Student Lecturer Course Date Political Anthropology: personal wealth in socialist and post socialist countries. Political Anthropology refers to the study of humanity in relation to political systems and societal structures. The onset of political anthropology is the nineteenth century and was led by Lewis Morgan and Sir Henry Maine who traced the evolution of human society on what would be later referred to as ethnocentric, speculative and racist approaches as indicated in African Political Systems (1940)…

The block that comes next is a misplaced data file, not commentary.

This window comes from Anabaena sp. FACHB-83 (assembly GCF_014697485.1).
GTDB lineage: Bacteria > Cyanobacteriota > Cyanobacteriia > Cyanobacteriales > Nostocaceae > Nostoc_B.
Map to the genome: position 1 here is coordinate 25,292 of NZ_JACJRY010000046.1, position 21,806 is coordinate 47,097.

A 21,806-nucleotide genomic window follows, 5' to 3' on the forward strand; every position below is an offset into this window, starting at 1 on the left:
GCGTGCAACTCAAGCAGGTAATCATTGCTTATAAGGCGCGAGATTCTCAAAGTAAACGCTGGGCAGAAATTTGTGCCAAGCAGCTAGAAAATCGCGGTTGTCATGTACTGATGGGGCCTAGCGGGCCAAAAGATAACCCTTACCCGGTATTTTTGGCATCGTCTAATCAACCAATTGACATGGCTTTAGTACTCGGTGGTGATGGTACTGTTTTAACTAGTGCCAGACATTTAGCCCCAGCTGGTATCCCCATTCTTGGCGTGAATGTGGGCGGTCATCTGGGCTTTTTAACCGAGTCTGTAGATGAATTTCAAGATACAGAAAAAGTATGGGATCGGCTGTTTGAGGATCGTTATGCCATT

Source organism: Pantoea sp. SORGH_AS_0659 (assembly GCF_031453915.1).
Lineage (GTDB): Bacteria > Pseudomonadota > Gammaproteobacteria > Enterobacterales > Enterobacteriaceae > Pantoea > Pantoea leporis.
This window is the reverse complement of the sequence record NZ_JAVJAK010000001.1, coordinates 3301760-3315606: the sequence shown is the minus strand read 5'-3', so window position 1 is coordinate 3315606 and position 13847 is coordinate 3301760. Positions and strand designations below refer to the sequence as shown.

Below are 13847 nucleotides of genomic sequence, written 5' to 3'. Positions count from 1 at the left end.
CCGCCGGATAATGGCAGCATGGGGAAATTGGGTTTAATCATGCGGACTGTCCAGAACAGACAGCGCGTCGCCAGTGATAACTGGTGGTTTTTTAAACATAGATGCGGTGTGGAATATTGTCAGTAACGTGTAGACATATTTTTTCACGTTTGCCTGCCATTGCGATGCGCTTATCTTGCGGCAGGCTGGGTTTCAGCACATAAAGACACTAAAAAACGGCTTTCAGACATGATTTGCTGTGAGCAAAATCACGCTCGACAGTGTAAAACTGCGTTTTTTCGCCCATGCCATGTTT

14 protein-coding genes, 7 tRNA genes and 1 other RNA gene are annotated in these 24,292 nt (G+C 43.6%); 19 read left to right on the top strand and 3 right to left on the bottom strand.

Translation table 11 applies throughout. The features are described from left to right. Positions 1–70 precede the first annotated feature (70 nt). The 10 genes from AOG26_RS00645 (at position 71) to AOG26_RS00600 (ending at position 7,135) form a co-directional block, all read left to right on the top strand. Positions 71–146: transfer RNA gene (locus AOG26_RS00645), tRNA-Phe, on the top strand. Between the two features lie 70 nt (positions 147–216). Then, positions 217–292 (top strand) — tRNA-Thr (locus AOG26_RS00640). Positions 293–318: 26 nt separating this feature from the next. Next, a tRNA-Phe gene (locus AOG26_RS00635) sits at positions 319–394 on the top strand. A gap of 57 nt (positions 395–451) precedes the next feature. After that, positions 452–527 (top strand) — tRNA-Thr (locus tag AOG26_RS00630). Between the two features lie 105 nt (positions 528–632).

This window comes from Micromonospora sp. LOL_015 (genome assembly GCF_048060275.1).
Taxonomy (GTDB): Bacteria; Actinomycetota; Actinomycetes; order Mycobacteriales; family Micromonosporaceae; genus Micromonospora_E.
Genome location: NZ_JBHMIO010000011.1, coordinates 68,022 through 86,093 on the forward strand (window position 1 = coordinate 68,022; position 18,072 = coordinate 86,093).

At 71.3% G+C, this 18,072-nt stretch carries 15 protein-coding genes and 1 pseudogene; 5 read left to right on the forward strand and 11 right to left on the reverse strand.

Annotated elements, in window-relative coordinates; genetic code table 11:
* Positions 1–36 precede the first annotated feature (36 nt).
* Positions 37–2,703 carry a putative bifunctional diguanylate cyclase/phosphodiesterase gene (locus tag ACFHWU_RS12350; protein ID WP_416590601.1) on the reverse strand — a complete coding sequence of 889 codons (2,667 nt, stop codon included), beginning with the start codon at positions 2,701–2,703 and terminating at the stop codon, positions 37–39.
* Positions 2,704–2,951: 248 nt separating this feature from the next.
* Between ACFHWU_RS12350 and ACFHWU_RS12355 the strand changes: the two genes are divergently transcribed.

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But according to Political Systems of Highland Burma (1954) there is need for understanding the transformation of societies at different times. With a totally different view was Gluckman who said that conflict maintained the stability of political systems through the establishment and re-establishment of crosscutting ties among social actors. He said that a society can be upheld by a conflict so long as the conflict is of a certain degree. In the United States political anthropology was approached on Marxist ideologies which called for an understanding of the origin and development of inequalities in human society. The ideas was also shared in France in the 1960s. In 1970s, Europe became victim of political anthropology when its edifying structures became issue of study (Boissevain and Friedl, 1975). The civilized Europe’s norms and political course with anthropology as explained (Haarmann, 1996) continued to take a different direction with different anthropologists taking a u-turn in their ethnographies by turning to cultural/political identity construction, ethnicity and nationalism (Barth 1969 and anticipated Communities: Reflections on the Origin and Spread of Nationalism). PRE-SOCIALIST, SOCIALIST AND POST-SOCIALIST TIMES Socialism is the transitional state between the overthrow of capitalism and realism of communism (Marxist theory). It was the French Revolution of 1978 which was as a result of Industrial Revolution that gave birth to socialism. Karl Marx and Eagle’s conception of socialism in their Communist Manifesto resulted into formation of social democratic parties in Europe drawing from Marxism with the Australian Labor Party being the first to get into government. The Soviet Union and other communist parties employed the Soviet model of economic development thus creating planned economies run by the state owner of the means of production like in United Kingdom; the public directed all that it owned. The long Vietnam War (1959-1975) forced some countries to go on their own and formed the New Left and pushed for decentralized collective ownership through cooperatives and councils for workers. Goods and services were produced directly for thus eliminated the market-induced needs bringing about enough demand for products to be sold at a profit. This socialist economy allowed for self-management and self-governance of enterprise activities with equal power relations, hence, maximized occupational autonomy. Every member of the hierarchy was involved in the decision-making process and participated fully in establishing the overall policy objectives. However, some socialist states had bureaucratic economies where the micromanagement of a worker at workplace was based on scientific management which is capitalistic in nature. During the post-socialist times like in East and Central Europe, there were restructuring processes that took place. The urban housing sector is faced with problems of affordability, communal housing is marginalized, and
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